The ‘smart’ thing for FG to do (and I suspect this is whats happening) is to continue as they are and let FF continue to implode.
Having a decent leader (Bruton?) would put them in the frame for government and no one in their right mind wants to be in govt for the next few years.

Indeed if a snap election were called FG could (should?) call Labours bluff by Forcing them into coalition with FF and allowing them to destroy themselves over the next Dail term.

Cowen will stay on too - he has the Green support and will retain is as they are off to oblivion at the next election.
Someone else pointed out that the Greens need to stay in power until this month (June 2010) to be eligible for ministerial pensions…was it?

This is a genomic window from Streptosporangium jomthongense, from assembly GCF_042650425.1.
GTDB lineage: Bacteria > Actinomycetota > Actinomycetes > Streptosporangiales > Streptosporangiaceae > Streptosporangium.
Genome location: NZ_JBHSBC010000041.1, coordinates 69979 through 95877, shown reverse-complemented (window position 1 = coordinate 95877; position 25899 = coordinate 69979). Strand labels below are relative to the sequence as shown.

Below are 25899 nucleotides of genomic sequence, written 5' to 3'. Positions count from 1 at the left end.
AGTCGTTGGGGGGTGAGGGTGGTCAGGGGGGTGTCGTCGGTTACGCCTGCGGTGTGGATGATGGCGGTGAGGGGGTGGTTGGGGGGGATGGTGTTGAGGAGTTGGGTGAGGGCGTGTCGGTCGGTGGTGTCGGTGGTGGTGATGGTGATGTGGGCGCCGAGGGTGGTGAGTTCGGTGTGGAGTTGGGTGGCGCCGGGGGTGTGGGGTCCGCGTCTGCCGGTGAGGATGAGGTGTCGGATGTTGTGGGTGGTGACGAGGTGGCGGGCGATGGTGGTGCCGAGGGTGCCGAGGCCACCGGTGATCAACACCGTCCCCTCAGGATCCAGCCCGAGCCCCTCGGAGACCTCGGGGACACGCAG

The Labour surge is overdone and, as someone already pointed out, its likely mainly from PS workers worried about cuts and lost-in-space FF’ers.

I suspect there are a number of factors at play here.

  1. FF are collapsing under the weight of their own ineptitude, greed and self importance. Their twin mantras of “me féin” and “party before country” have meant that their focus has never been on what’s best for the great masses of the unwashed voters, or for that matter the nation. “In the national interest” is evoked as a rallying call by the party in the absence any real ideas or leadership ability.

1a) By extension, FF are taking down anyone that associates with them.